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The Simple Math of Writing Well: Writing for the 21st Century

(5 reviews)

Jennie A. Harrop, George Fox University

Pub Date: 2018

ISBN 13: 9780999829202

Publisher: George Fox University Library

Language: English

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Reviewed by Linda McHenry, Instructor of first-year composition , Fort Hays State University on 11/4/18

Most chapters give general information. The ways writing is broken into formulas would assist those writers who struggle with understanding how to compose sentences and frame their ideas. read more


Reviewed by Polly Peterson, Assistant Professor of English, George Fox University on 6/19/18

An excellent choice as the principle book in a writing course or as a supplemental writing text in a discipline-specific class, this book is a brief and complete writing manual with an approachable voice, clear rules, ample examples, and... read more


Reviewed by Jennifer Derrick, Instructor, Lake Superior College on 5/21/18

This book contains an index, and covers a lot of information. The material covered is similar to what's presented in other textbooks for college writing classes: grammar, basic building blocks of writing, rhetorical awareness, different styles of... read more


Reviewed by Leah Richards, Assistant Professor, LaGuardia Community College, City University of New York on 5/21/18

This text is a comprehensive guide to the writing process, and is well-organized, beginning with sentences and building up to paragraphs and then essays. The "math" idea in the title is indeed "simple": 1+1=2, and even the most complex sentences... read more


Reviewed by Mike Mutschelknaus, English Instructor, Rochester Community and Technical College on 5/21/18

This textbook covers all of the topics that need to be taught in a high-level developmental writing class. After a thorough review of sentence and paragraph mechanics, Dr. Harrop moves into essay structure, the writing process, research, and even... read more


Table of Contents

Introduction: Myths And Rule Changes 1

Part I. The Sentence Equation

  • 1. Main Verbs
  • 2. Main Subjects
  • 3. Terminal Punctuation Marks
  • 4. Mid-Sentence Punctuation Marks
  • 5. Eight Parts Of Speech
  • 6. Consistency

Part II. The Paragraph Equation

  • 7. Topic Sentences
  • 8. Evidence
  • 9. Summary Sentences

Part III. The Essay Equation

  • 10. Thesis Statements
  • 11. Introductions
  • 12. Body Paragraphs
  • 13. Conclusions

Part IV. The Process Of Writing Well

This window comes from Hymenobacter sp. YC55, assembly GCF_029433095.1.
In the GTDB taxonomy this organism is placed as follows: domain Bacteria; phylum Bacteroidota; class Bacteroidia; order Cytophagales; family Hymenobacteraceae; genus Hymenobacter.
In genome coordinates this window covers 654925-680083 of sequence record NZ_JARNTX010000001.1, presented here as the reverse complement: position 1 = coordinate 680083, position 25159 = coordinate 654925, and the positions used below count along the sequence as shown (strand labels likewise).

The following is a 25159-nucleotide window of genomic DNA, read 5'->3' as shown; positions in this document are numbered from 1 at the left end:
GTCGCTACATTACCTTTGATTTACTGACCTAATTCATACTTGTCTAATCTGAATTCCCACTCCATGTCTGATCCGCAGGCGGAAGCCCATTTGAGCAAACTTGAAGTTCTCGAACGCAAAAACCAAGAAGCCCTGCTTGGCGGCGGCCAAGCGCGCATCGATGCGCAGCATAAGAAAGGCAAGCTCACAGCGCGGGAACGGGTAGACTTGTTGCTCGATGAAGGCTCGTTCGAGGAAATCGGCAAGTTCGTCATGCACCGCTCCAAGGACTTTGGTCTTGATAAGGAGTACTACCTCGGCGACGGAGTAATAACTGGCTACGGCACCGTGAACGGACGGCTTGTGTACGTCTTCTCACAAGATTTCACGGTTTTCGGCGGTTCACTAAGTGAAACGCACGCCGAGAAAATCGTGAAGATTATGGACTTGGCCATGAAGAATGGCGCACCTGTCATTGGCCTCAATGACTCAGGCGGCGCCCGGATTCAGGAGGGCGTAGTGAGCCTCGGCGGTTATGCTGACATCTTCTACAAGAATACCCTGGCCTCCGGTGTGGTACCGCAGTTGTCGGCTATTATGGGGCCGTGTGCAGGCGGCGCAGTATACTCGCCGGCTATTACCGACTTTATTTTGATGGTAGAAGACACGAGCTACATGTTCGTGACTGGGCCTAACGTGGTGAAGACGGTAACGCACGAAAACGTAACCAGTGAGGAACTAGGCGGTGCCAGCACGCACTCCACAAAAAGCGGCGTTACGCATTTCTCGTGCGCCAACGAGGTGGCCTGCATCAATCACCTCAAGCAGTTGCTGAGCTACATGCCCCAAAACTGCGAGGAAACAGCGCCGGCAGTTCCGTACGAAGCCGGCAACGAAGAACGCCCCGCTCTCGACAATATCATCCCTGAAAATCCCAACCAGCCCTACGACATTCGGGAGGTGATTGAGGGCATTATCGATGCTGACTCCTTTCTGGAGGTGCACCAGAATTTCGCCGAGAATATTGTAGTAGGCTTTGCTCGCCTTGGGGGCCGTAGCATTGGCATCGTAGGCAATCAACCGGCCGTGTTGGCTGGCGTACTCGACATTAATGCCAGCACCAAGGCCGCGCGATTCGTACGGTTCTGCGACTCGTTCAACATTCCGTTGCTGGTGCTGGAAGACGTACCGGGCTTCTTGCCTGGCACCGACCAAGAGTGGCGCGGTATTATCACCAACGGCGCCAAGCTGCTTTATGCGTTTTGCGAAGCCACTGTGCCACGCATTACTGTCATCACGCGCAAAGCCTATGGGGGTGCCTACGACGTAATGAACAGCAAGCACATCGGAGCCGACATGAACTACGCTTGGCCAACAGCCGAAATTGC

• 14. Purpose
  • 15. Audience
  • 16. Voice
  • 17. Context
  • 18. Claims And Appeals
  • 19. Clarity And Cohesion
  • 20. Revision And Creativity

Part V. Research

  • 21. Finding Credible Evidence
  • 22. Including Outside Evidence

Part VI. Academic Formatting

  • 23. Apa
  • 24. Mla
  • 25. Turabian

Part VII. Beyond Academia

  • 26. Emails
  • 27. Letters
  • 28. Reports And Proposals

About The Author

About the Book

Writing guides abound, but The Simple Math of Writing Well is one of a kind. Readers will find its practical approach affirming, encouraging, and informative, and its focus on the basics of linguistic structure releases 21st-century writers to embrace the variety of mediums that define our internet-connected world. As Harrop reminds us in the opening chapters of her book, we write more today than ever before in history: texts, emails, letters, blogs, reports, social media posts, proposals, etc. The Simple Math of Writing Well is the first guide that directly addresses the importance of writing well in the Google age.

About the Contributors


Dr. Jennie A. Harrop is a professor in George Fox University’s Department of Professional Studies, where she teaches writing, literature, and Christian apologetics, and serves as department chair. She holds a PhD in English from the University of Denver, an MFA in creative writing from Colorado State University, and a BA in journalism from Pacific Lutheran University, and she is completing a Doctor of Ministry in Semiotics and Future Studies at Portland Seminary. In addition to her teaching and administrative duties at George Fox, Harrop serves as director of the university’s Portland Writing Center. She lives in Oregon with her husband and five children.